National Grammar Day Is March 4

Bet you didn’t know that. Want to test yourself?  Can you find the errors in these 5 sentences?

[1] At the Memorial Day picnic, the hilarious horseshoes contest ended up in a tie, so the judges gave the prize to both Sarah and I.

     Correction: To both Sarah and me. We’re all trained to be polite, and something in us doesn’t want to say “I.”  Here’s how to remember: Remove the other person’s name and say it out loud. “Gave the prize to I” is obviously wrong.

[2]  I’ll just pack up the picnic leftovers and give them to whomever can use them.

      Correction:  To whoever can use them. Think back to high-school English class, and the difference between a subject and an object. The entire clause “whoever can use them” is the object of the preposition “to,” and “whoever” is the subject of that clause.  Say it this way – “whom can use them” — and your ear will tell you it’s wrong.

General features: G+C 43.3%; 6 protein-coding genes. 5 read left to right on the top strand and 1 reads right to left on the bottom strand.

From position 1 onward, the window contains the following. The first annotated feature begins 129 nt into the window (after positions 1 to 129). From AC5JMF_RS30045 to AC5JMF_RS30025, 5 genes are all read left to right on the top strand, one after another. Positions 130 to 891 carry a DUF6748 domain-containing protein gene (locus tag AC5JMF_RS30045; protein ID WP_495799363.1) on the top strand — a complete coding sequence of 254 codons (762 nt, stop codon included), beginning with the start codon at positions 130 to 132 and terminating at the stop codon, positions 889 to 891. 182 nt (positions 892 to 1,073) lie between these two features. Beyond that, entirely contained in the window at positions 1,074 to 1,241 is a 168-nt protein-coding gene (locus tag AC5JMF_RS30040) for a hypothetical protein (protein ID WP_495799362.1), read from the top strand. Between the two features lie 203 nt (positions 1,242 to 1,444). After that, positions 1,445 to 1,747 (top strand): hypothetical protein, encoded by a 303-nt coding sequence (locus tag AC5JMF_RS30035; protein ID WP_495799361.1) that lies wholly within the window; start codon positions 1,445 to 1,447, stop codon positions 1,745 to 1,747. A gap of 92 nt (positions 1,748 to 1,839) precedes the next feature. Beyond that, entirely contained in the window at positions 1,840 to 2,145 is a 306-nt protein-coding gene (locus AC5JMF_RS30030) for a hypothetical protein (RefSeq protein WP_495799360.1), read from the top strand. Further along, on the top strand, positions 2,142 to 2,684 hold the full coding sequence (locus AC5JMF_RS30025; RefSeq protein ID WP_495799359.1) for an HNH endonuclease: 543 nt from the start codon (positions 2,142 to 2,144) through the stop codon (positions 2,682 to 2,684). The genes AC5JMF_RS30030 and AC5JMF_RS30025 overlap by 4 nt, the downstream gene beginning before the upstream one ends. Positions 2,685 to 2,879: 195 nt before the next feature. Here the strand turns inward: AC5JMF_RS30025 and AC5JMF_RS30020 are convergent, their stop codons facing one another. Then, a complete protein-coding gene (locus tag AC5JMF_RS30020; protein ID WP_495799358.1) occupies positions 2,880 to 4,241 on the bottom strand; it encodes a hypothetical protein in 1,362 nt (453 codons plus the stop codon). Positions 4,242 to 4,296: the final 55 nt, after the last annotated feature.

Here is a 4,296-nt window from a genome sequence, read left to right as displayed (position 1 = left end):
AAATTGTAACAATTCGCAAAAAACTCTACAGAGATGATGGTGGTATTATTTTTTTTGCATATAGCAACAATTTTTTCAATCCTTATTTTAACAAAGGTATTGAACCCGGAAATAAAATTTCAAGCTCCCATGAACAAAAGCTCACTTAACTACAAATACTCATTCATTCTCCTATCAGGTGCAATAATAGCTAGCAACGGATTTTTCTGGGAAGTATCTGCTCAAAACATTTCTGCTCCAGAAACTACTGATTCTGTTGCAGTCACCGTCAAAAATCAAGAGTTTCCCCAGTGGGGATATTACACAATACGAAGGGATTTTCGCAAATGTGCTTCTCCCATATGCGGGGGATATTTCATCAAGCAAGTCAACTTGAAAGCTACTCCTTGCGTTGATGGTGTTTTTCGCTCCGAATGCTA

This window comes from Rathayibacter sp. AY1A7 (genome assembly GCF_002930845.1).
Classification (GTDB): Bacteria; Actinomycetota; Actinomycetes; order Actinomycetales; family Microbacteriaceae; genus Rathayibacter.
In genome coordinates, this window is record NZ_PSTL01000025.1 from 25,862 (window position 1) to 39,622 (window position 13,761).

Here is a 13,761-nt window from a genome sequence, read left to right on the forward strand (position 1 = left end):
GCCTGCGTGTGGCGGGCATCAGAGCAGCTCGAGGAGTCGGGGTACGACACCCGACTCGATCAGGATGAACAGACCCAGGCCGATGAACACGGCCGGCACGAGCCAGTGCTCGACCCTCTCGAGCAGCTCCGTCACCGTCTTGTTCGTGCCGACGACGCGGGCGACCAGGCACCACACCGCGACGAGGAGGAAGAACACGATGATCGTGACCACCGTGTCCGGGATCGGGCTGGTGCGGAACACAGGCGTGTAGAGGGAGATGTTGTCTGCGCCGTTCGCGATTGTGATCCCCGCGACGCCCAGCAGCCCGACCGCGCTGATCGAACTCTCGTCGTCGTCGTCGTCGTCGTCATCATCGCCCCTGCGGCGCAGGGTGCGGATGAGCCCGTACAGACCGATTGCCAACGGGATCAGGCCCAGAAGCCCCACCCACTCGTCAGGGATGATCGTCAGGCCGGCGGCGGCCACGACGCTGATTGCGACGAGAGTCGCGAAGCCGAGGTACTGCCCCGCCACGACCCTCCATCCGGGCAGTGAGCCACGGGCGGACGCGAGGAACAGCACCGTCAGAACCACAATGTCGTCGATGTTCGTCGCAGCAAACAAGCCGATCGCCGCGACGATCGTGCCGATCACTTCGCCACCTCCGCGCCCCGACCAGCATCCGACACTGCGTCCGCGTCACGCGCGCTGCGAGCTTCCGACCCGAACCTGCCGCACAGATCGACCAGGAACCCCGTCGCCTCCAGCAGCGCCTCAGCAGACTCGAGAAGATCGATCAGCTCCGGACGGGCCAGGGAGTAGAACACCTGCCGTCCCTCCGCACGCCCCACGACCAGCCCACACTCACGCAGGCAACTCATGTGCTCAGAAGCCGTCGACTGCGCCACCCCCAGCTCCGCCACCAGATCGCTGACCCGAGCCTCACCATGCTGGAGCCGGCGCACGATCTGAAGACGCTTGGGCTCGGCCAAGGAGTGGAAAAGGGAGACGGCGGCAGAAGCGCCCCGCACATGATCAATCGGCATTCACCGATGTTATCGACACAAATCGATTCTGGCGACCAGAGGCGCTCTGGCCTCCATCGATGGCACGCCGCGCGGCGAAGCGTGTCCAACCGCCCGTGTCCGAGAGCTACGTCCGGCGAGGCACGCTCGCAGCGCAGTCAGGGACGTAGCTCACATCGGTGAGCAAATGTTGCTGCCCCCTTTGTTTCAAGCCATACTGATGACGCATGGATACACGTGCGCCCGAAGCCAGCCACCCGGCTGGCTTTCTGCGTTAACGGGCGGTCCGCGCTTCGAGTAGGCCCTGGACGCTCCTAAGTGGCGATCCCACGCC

[3] Walking down the tree-lined street in October, all the windows reflected the beautiful autumn colors.

            Correction. This is what grammar nerds call a dangling modifier. The windows aren’t walking down the street. Change to something like this: As I strolled down the tree-lined street on a late October afternoon, all the windows reflected the beautiful autumn foliage back at me.

[4] Be sure to let me know the next time your in town; I have a new lunch place for us to try.       

        Correction: You’re in town.  I believe most of you know the difference between your [something belongs to you] and you’re [contraction for “you are”], but I see this error all the time and it flat makes me crazy. Same song, different verse: people who write their or there when they mean they’re.    I know how easy it is to make this kind of minor goof when composing a quick email or text. And I also know it isn’t the end of the world. But this one in particular– your instead of you’re – is like fingernails on the blackboard for me.

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